Fortunately, it's only governors (almost all of them Republican), whose loyalty must be to the citizens of their own state, who are putting up a roadblock. Yet, according to a separate article in Politico (from which photo below is taken)

Less than a week after terrorists killed more than a hundred people in Paris, the House is set to approve a bill Thursday that would block refugees from Syria or Iraq from entering the country unless they pass strict background checks.

The bill will see near unanimous support from Republicans and broad support from Democrats - even as the Obama administration makes a last minute pitch to convince on-the-fence House Democrats to oppose the GOP-written bill.

 TIME points out

The legislation requires the director of the FBI to vouch for the completion of a background investigation on each refugee, as well as to certify to Congress that they are not a security risk. The Secretary of Homeland Security and the Director of National Intelligence would also be required to certify to Congress that individual refugees are not security threats. And the bill stipulates that Homeland Security officials submit monthly and yearly reports to relevant congressional committees about the program.







Although this promotes a more intrusive federal government, the GOP has long ago given up- except rhetorically- the idea of small government. (See abortion, same-sex marriage, spying on citizens, the Pentagon.) The GOP-sponsored bill and its requirements are unnecessary because

Syrian and Iraqi refugees are already the most heavily vetted category of people to enter the U.S., the subject of an intensive process that lasts an average 18 to 24 months. Their screening already includes background checks by the FBI and DHS, and seven other federal agencies, Administration officials say.

Syrians are different, one might argue, because of the threat of terrorism. Yet, nativism is not uncommon in the land, as Jamelle Bouie explains

You saw it in the late 1930s, when Americans faced Jewish refugees from Nazi Germany, and had to choose: Would we take the victims of Hitler’s anti-Semitism, or reject them? On the question of refugee children, at least, Americans said no: 67 percent opposed taking in 10,000 refugee children from Germany, according to a 1939 poll from Gallup.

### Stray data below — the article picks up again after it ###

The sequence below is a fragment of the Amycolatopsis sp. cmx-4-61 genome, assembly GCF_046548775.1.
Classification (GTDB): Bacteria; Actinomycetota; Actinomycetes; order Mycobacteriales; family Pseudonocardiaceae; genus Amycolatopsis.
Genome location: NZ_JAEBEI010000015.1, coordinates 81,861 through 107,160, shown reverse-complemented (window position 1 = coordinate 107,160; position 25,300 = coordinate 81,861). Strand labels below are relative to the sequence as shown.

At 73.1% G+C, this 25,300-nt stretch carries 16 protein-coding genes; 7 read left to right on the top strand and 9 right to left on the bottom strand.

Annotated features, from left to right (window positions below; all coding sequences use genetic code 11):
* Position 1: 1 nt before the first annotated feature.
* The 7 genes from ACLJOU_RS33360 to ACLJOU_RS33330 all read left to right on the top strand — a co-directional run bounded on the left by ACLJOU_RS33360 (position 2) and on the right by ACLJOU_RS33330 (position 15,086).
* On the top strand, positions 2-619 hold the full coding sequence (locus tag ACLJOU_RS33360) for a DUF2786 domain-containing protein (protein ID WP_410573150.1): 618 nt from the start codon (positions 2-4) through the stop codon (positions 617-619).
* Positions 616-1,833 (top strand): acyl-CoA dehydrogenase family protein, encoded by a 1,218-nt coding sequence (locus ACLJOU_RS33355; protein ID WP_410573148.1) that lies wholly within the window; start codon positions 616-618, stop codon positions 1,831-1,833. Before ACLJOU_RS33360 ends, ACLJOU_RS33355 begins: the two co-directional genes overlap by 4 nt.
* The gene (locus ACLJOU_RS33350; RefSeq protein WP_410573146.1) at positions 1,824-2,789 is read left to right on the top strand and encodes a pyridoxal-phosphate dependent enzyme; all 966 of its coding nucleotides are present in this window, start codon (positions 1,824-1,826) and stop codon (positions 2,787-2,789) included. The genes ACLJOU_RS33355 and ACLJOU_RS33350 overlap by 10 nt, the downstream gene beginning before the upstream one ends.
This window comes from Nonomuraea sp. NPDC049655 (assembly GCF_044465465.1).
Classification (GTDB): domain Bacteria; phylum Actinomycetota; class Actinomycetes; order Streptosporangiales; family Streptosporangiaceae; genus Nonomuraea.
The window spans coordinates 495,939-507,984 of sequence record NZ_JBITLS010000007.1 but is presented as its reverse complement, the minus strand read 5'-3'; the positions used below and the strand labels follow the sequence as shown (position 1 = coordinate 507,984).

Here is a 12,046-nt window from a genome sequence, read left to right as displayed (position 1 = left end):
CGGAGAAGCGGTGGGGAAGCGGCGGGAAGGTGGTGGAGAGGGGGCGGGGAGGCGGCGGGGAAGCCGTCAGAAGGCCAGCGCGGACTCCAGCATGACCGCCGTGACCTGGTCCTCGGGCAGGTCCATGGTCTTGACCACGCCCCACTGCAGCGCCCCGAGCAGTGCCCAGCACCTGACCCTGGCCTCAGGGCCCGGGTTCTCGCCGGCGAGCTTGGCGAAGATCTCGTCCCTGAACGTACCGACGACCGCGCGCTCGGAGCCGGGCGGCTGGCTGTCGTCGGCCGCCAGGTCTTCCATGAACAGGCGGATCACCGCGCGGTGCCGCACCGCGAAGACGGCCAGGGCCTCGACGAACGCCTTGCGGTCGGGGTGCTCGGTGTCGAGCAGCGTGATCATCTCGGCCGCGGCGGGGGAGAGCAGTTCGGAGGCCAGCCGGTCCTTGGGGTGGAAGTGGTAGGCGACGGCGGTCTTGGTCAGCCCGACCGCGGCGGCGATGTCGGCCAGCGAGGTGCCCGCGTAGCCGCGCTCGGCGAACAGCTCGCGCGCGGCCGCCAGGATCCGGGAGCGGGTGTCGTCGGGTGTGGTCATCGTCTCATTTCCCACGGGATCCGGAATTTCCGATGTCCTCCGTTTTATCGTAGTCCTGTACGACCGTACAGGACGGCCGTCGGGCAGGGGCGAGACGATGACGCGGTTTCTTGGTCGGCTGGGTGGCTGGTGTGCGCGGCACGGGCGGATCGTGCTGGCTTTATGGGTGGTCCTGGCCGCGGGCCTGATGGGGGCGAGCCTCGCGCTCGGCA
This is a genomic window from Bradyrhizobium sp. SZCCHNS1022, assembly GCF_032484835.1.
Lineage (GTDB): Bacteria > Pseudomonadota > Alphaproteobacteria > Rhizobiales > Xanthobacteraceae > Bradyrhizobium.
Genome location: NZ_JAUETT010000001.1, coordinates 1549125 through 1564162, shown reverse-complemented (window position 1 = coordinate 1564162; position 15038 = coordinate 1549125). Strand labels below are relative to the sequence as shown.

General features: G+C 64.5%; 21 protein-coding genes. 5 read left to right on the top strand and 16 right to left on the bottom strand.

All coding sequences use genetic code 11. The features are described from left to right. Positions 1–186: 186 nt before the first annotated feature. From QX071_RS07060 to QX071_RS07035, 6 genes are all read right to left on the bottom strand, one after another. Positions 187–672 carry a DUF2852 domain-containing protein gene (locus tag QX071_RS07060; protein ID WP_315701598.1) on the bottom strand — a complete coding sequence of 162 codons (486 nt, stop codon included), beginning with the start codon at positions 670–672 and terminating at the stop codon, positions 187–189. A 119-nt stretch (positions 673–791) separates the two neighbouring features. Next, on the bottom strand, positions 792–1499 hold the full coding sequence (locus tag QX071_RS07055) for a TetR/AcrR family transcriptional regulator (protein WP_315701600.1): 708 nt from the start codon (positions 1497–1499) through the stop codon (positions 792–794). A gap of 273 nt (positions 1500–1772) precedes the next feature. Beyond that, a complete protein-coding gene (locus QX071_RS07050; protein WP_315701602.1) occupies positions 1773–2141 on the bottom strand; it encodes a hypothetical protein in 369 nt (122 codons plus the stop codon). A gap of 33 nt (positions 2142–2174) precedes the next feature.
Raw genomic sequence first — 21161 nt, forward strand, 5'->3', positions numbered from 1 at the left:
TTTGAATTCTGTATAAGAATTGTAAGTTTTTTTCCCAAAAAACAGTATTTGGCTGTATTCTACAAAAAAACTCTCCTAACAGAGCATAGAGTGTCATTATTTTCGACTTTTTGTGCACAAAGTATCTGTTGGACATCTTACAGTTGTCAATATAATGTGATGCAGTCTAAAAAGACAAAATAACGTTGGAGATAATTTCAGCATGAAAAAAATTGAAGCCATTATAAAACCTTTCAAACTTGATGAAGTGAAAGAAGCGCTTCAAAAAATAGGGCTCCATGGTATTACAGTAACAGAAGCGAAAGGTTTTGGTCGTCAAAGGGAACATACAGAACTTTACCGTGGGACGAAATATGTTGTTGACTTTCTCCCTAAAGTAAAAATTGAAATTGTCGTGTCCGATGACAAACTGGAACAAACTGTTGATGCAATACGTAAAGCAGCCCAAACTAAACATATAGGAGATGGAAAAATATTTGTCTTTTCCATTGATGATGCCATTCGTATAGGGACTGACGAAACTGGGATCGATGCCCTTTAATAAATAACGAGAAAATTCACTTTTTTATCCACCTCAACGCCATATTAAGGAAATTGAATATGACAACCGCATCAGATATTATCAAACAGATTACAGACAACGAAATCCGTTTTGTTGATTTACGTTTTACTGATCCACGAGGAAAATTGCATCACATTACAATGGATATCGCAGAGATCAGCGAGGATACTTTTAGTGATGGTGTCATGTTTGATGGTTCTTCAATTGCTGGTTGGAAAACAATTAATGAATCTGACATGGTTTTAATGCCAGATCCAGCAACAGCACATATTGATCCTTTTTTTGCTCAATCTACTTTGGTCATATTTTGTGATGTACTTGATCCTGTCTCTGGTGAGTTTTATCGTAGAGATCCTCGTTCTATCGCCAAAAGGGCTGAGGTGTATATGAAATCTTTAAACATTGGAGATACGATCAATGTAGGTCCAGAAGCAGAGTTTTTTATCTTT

They were similarly unmoved by earlier groups of Jewish refugees, and their fears evoked the anxieties of their predecessors in 1848 and beyond. Americans, and their counterparts in Western Europe, feared foreign influence and dangerous ideologies like communism and anarchism. (Just a few decades earlier, in the living memory of many adults at the time, an anarchist killed an American president.)

Again and again, when faced with the question of refugees and immigrants, Americans are ambivalent and sometimes hostile. In 1975, for example, 62 percent said they feared Vietnamese refugees would take their jobs. Four years later, just as many said they didn’t want to admit “boat people” from Vietnam, who were fleeing the country’s repressive communist government. Americans said the same for Cuban refugees in the 1980s, Haitians in the 1990s, and most recently, the wave of refugee children from South America, which brought protests and fears of disease and infection.

You can even apply this dynamic to the Great Migration, the huge movement of black Americans from the South to cities and towns across the country. These Americans were internal refugees, fleeing lawlessness and racist terrorism. When they reached their destinations—cities like Detroit and Chicago—they faced deep hostility from existing residents, who blamed them for crime and economic disadvantage.

Oh no, it would  happen only to "undocumented" hispanic immigrants. It would never happen to blacks and Jews- except it already has.